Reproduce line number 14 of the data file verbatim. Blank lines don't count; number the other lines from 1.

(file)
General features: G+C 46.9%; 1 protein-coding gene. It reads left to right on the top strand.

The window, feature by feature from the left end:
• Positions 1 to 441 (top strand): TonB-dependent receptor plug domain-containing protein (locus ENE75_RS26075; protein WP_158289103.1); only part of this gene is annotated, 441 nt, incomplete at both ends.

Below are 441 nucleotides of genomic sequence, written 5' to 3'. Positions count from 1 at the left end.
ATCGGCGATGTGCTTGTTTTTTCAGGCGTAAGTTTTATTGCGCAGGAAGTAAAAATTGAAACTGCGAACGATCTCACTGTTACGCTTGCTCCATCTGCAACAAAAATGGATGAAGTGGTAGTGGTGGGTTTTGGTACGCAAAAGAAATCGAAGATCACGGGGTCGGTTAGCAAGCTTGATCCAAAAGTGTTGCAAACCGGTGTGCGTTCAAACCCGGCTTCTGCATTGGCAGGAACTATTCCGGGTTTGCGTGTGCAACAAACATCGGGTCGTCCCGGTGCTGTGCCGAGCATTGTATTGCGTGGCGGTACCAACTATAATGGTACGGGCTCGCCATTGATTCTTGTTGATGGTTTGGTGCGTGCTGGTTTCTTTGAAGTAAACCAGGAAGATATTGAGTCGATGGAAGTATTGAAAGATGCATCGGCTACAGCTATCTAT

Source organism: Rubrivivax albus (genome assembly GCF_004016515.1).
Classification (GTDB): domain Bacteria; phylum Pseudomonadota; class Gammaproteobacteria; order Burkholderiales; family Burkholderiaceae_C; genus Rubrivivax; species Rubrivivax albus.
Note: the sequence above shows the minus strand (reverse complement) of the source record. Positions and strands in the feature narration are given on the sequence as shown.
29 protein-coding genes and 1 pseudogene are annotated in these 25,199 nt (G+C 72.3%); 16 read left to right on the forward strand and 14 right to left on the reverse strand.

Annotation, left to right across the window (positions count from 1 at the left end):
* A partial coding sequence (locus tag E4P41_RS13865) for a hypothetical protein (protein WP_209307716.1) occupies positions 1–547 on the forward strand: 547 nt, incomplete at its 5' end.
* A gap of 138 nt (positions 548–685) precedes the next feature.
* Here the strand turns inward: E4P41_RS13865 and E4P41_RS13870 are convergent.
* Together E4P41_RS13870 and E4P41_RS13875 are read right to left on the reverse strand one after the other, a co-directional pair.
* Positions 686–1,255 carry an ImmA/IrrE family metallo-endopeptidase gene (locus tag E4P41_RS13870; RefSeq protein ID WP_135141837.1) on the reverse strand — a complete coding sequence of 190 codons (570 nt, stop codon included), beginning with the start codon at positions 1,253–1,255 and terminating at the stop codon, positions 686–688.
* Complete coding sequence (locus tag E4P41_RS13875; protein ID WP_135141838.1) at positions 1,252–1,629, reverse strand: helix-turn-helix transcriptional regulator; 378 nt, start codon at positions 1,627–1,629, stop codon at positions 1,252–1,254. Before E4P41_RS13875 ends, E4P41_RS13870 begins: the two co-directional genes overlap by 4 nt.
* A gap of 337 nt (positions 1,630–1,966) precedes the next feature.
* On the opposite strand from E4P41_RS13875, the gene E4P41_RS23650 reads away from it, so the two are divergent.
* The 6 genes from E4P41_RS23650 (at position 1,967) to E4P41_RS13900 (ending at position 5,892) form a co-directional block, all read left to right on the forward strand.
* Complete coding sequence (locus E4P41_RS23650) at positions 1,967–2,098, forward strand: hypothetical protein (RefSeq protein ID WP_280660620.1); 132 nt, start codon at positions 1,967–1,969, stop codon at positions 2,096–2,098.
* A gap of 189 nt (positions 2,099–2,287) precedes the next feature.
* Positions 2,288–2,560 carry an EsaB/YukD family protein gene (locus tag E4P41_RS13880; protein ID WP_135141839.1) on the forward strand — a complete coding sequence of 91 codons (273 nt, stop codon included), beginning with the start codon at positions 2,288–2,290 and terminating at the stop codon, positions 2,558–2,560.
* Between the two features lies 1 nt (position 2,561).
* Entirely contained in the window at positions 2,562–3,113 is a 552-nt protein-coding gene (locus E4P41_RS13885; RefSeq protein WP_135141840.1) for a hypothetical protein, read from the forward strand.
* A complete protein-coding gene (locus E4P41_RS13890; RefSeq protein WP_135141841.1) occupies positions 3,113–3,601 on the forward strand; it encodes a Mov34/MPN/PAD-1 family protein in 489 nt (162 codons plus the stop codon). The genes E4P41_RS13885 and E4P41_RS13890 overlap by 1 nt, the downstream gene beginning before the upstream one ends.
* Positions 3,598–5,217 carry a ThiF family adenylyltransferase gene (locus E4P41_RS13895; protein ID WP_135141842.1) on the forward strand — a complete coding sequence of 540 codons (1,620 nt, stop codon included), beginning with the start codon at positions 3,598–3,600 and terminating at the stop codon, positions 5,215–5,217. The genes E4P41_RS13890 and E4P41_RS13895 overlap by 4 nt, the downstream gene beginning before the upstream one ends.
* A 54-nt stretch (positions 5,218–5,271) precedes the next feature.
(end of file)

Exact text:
* Together E4P41_RS13870 and E4P41_RS13875 are read right to left on the reverse strand one after the other, a co-directional pair.